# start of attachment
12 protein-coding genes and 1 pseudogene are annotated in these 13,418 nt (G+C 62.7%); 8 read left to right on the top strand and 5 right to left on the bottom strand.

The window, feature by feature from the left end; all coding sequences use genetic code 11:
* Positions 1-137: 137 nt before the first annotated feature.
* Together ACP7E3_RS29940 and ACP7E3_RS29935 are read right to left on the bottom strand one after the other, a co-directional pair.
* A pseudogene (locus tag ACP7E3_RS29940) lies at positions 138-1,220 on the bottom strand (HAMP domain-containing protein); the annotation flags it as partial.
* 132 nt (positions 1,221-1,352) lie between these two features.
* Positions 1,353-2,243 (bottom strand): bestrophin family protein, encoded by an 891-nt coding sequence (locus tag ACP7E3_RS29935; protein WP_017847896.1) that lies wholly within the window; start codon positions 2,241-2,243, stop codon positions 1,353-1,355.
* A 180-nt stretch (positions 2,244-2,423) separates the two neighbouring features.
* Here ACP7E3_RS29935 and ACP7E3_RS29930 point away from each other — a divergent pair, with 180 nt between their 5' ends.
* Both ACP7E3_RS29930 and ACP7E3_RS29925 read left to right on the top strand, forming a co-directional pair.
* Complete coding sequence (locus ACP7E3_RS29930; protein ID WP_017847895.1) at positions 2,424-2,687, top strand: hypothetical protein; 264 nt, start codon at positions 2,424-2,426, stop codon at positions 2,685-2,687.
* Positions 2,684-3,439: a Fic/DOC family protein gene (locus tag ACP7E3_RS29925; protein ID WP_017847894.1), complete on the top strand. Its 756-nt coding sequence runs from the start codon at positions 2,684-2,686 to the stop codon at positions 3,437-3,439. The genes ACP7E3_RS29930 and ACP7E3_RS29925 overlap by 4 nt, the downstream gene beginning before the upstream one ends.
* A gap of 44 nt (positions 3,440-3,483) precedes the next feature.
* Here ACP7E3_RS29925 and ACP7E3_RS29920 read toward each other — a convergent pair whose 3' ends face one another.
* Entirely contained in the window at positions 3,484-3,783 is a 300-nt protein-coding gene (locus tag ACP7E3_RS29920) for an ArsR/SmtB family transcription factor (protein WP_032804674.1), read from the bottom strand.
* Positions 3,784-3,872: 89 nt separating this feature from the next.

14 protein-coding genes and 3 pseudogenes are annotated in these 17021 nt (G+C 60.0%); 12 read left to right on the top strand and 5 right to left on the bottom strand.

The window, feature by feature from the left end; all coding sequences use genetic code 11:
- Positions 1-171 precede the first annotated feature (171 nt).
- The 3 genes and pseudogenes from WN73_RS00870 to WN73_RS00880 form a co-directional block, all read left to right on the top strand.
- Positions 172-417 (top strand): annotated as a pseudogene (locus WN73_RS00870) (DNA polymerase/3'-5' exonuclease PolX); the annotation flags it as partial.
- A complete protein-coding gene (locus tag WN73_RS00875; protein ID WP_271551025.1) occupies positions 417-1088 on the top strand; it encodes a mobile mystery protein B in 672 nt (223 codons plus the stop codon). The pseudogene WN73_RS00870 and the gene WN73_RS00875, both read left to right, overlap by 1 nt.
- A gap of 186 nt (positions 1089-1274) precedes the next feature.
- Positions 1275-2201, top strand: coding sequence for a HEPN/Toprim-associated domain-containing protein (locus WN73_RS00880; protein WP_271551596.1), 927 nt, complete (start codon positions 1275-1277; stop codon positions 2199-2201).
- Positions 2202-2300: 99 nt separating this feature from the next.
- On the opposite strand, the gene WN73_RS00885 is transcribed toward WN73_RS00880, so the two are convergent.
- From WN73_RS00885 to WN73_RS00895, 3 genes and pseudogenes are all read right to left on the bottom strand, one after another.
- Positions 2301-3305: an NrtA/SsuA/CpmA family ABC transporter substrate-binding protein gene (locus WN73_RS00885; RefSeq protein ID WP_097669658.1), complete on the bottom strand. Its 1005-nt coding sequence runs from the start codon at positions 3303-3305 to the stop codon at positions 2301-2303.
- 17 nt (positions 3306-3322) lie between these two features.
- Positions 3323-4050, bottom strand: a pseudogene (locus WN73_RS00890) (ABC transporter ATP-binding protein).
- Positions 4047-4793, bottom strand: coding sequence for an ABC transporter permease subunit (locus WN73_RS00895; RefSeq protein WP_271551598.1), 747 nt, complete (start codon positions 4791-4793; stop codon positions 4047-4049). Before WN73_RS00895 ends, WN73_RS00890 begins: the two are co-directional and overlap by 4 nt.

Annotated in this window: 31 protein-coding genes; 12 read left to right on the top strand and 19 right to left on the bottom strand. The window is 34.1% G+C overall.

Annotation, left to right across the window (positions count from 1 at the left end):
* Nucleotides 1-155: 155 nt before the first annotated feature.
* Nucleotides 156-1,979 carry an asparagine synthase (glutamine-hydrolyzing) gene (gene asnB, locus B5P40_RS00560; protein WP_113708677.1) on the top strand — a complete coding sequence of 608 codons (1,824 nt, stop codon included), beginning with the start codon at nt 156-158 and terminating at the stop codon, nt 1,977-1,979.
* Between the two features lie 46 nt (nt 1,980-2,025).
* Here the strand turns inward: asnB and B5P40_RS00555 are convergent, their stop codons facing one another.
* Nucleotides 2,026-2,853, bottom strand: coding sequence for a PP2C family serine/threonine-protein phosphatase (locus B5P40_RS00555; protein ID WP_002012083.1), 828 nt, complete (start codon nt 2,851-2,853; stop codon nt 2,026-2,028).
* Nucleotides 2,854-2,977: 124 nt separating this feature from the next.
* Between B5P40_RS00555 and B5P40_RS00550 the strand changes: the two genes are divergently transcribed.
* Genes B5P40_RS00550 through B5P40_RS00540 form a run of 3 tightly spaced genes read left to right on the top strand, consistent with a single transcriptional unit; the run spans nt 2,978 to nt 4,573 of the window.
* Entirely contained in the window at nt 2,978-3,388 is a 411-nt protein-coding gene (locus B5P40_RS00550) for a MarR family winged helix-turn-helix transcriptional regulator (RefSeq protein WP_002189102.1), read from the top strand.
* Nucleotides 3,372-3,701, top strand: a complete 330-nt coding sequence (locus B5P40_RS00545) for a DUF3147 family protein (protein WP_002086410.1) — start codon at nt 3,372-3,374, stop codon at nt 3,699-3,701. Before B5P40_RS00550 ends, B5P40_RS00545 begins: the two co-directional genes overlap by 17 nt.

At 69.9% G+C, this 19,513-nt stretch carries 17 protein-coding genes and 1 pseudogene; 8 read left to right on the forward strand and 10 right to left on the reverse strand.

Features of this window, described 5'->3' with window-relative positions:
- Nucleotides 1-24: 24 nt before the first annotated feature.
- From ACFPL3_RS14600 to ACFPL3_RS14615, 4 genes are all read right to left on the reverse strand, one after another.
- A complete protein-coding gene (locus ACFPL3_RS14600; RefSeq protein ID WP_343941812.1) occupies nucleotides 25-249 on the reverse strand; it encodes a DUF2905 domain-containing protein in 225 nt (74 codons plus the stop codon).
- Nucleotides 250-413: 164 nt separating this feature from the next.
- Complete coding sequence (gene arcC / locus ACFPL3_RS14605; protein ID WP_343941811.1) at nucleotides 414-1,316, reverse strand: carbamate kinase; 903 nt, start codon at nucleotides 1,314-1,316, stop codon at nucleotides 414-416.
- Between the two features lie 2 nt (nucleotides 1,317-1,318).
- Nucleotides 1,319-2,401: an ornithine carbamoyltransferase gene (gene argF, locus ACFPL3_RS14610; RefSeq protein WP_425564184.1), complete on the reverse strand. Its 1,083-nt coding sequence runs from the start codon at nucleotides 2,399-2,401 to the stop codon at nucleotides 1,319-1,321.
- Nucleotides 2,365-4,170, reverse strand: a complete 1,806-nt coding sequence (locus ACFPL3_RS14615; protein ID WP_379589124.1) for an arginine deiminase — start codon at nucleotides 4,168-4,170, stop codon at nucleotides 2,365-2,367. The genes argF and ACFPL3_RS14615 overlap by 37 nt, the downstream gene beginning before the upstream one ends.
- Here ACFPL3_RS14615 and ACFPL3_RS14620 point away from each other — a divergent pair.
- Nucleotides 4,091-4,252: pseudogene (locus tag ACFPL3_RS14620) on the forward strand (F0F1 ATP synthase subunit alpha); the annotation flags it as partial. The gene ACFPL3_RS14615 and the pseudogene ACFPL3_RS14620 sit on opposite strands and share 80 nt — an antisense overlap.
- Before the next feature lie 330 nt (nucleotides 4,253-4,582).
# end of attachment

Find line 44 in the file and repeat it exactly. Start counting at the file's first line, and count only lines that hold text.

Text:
At 69.9% G+C, this 19,513-nt stretch carries 17 protein-coding genes and 1 pseudogene; 8 read left to right on the forward strand and 10 right to left on the reverse strand.